Detroit Publishing Company Collection, Library of Congress, http://www.loc.gov/pictures/item/det1994001893/PP/
Photoshopped. Click to enlarge.
In the February 22 New York Times Book Review, p. 35, Mohsin Hamid and Francine Prose discuss the question, “Does fiction have the power to sway politics?” Ms. Prose mentions political fictions published as fictions, such as The Jungle, while Mr. Hamid calls our attention to fictions that are ostensibly non-fictional, such as The Protocols of the Elders of Zion and the media releases about weapons of mass destruction that were published in the runup to the Iraq War. Both essayists also mention Uncle Tom’s Cabin, and either of them could have mentioned that Mark Twain blamed Sir Walter Scott for convincing a bunch of slave-rapists that they were lairds possessed of an honor worth dying for. And I wonder, too:
Wouldn’t San Francisco in particular, wouldn’t the United States in general, be healthier and happier if its oligarchs hadn’t been taught by the didactic fictions of Ayn Rand that they really, non-fictionally, are Nietzschean supermen, jenseits von Gut und Böse and as sound as a dollar?
Craig Field of Austin, Texas, was concerned enough by his ethical dilemma to rehearse it before the eyes of the world. In the New York Times Magazine’s column “The Ethicist” for December 16, 2012, Mr. Field asked: when a runaway cat returns home after several years, what obligation does the cat’s owner have to whoever it was that cared for her during her occultation?
Chuck Klosterman, the Ethicist, worked through the problem, but he was reluctant to grant Mr. Field’s factual premise. “First,” he asked, “are you certain this is the same cat? The idea of a prodigal kitty (returning home after ‘several years’) strikes me as implausible.”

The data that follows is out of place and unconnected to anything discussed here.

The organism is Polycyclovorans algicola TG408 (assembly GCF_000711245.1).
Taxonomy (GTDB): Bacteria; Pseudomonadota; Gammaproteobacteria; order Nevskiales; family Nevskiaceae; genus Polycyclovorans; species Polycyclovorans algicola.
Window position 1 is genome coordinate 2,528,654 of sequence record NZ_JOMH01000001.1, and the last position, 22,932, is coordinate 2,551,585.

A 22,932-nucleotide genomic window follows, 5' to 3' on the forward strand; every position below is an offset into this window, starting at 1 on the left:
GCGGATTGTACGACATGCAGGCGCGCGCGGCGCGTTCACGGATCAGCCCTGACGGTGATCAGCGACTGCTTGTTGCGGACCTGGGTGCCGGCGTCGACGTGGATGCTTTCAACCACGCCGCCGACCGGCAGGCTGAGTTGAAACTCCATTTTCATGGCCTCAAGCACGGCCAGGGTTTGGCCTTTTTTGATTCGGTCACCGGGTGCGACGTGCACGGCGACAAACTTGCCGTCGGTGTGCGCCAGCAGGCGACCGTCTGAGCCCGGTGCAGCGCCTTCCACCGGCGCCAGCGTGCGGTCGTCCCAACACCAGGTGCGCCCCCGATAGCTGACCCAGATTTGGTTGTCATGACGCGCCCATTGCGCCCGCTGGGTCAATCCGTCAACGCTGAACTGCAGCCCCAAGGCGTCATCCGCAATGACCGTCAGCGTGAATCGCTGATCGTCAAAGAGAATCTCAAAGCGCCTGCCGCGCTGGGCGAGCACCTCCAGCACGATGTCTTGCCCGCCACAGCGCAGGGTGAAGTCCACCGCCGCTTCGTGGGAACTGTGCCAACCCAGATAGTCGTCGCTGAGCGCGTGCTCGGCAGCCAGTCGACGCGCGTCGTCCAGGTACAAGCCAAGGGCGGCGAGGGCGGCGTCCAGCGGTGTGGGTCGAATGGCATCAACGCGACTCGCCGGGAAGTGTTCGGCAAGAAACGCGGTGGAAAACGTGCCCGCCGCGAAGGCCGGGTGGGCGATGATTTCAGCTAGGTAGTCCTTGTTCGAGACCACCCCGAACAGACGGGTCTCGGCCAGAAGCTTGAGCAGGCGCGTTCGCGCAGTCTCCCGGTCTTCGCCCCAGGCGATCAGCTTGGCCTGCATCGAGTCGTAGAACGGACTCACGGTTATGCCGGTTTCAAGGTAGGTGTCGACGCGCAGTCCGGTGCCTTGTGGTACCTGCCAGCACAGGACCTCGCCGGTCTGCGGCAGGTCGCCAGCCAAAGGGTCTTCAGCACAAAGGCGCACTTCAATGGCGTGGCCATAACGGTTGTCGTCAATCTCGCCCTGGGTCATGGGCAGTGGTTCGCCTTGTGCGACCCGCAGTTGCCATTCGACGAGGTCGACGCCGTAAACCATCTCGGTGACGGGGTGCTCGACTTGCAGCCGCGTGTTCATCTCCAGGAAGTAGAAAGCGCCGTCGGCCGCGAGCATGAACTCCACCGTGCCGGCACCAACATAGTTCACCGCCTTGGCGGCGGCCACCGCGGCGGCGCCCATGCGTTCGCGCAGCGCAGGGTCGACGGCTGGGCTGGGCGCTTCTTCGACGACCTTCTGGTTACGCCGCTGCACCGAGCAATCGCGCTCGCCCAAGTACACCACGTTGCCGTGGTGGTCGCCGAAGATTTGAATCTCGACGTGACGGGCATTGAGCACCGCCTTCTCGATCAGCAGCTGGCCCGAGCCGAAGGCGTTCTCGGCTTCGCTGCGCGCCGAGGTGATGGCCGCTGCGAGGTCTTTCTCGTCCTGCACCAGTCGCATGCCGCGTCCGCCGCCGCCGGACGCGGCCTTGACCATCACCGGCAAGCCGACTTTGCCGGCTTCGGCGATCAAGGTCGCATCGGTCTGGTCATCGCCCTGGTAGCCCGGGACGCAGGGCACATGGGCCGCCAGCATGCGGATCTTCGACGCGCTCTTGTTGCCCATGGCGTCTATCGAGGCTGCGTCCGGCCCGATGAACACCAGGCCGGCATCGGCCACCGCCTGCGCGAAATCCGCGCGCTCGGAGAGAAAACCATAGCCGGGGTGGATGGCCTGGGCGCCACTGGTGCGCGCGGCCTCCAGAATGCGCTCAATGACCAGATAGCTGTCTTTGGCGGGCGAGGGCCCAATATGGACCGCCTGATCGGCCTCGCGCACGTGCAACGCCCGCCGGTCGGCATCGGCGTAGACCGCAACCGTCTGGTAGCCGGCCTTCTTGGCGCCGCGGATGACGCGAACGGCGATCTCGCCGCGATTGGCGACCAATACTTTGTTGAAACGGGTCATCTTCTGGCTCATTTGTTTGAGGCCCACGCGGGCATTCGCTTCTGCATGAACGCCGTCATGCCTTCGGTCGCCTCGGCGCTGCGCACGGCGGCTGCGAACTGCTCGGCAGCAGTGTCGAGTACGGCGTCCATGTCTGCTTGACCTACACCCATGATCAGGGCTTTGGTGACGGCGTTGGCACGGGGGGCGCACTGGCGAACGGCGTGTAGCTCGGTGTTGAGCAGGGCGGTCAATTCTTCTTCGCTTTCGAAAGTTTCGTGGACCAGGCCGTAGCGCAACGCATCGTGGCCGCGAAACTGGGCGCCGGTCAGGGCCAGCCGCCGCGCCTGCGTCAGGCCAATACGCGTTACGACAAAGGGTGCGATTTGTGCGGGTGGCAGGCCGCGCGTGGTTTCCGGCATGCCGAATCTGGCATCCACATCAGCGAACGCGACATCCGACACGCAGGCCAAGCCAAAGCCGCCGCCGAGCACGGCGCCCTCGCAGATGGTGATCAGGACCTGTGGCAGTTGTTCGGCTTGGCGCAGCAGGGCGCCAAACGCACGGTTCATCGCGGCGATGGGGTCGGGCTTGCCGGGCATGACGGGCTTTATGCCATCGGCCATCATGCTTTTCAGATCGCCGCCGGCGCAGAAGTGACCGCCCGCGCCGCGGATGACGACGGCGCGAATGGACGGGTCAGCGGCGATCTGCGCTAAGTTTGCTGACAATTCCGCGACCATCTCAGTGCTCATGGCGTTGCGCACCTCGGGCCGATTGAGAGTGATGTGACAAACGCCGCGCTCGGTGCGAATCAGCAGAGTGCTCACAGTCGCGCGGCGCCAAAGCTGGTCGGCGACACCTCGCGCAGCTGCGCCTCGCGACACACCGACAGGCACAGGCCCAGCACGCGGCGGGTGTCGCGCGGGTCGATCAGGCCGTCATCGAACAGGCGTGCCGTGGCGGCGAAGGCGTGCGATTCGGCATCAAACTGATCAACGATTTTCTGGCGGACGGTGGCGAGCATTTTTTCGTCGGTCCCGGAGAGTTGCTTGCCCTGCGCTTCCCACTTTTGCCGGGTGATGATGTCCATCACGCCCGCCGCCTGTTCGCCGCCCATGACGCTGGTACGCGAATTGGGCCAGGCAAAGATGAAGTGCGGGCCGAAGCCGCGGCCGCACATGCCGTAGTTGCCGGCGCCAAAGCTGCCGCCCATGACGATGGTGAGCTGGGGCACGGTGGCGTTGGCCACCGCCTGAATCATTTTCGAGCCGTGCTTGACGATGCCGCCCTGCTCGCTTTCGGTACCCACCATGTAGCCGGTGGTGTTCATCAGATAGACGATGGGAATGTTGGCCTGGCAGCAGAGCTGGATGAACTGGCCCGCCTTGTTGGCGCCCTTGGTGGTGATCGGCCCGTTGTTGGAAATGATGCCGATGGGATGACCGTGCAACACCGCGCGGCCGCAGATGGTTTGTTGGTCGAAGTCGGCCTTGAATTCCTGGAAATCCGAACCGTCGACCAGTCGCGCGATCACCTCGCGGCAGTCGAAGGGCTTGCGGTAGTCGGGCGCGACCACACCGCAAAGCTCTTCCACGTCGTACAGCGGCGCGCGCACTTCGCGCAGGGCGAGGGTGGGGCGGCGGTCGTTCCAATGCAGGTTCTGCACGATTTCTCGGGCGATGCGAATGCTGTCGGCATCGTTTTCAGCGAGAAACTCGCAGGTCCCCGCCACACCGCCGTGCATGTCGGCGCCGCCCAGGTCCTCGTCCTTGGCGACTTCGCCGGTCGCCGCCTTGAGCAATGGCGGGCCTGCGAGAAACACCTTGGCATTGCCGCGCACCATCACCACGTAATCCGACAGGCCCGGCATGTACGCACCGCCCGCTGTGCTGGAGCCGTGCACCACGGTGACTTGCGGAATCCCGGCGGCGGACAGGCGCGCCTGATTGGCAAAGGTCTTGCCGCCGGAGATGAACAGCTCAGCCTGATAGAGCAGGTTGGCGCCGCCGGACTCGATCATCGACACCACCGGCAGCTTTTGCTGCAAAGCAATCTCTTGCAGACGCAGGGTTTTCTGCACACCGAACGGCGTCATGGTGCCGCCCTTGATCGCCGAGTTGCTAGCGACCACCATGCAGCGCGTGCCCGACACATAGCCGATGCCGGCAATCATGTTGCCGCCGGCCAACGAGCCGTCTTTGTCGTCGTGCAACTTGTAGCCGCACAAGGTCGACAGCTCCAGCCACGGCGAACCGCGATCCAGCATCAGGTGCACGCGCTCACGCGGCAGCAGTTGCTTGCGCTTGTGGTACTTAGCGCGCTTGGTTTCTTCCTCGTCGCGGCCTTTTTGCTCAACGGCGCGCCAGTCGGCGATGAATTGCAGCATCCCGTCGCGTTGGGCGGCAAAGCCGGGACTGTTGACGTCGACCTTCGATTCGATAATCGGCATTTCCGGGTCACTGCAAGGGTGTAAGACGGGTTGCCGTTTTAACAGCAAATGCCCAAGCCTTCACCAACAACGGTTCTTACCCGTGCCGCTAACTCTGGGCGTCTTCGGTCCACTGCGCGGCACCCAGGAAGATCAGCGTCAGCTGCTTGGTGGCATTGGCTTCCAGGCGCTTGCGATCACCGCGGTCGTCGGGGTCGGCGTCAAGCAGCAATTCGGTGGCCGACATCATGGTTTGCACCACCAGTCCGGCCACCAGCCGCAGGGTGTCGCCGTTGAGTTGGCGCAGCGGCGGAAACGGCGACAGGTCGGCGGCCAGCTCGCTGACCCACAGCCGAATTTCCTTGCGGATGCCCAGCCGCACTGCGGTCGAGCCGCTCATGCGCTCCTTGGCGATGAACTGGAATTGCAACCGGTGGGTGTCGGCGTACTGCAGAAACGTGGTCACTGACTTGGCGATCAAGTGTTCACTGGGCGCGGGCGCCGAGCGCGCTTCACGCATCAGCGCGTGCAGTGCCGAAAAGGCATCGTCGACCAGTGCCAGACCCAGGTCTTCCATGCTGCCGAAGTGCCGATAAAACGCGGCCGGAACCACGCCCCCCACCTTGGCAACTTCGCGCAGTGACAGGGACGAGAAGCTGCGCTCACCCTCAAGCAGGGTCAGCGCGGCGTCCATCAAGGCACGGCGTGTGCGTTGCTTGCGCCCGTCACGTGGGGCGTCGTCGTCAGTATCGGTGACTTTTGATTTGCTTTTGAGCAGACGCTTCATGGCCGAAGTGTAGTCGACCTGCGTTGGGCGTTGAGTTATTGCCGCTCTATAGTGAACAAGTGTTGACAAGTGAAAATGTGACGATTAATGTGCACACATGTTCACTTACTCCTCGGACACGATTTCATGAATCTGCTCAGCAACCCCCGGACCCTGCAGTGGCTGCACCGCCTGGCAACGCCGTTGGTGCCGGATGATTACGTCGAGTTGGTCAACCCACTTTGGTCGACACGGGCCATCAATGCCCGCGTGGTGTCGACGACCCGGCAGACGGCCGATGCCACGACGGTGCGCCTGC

It is implausible, no doubt, in what’s called the temperate zone. But in the warm climate of Hawaii, where I live, cats go feral and live on and on. In Roughing It, Mark Twain devotes a long, cheerful description to the contented cats of Honolulu. But the little cat who showed up on our doorstep some time around 2007 wasn’t contented. She was starving. I opened the door, she walked right in and made herself at home, and that was that. A few nights later I was startled awake by a thump on my chest and looked up to see a pair of big yellow eyes staring intently into mine. “Whither thou goest, I will go,” was the line that awoke with me, and from then on we called our new little cat Ruth.
But she grew ill in 2012, and her veterinarian discovered that she had been fitted with an identifying microchip and was much older than we’d realized: seventeen years. After she died, the attendants in charge of animal disposal for the Hawaiian Humane Society took one more reading of her microchip, and that’s when I discovered her previous name and the name of the previous owner who had had her neutered and microchipped in 1995.
Her previous name had been given to her by my daughter. Her previous owner was me. Her mother had been a feral cat who moved under our house and had two litters of kittens there. And Ruth, after a short time with her mother and us, had taken up her mother’s way of life and run away. She was gone from about 1995 to about 2007 – so many years that it didn’t occur to any of us that she and that little runaway kitten were the same cat.
The name-bearing magnetic microchip that’s injected under the skin of a cat’s neck is only about the size of a grain of rice. On behalf of folklore and against all plausibility, this one went to its end in the Humane Society’s crematorium as the testimony of a hard little fact.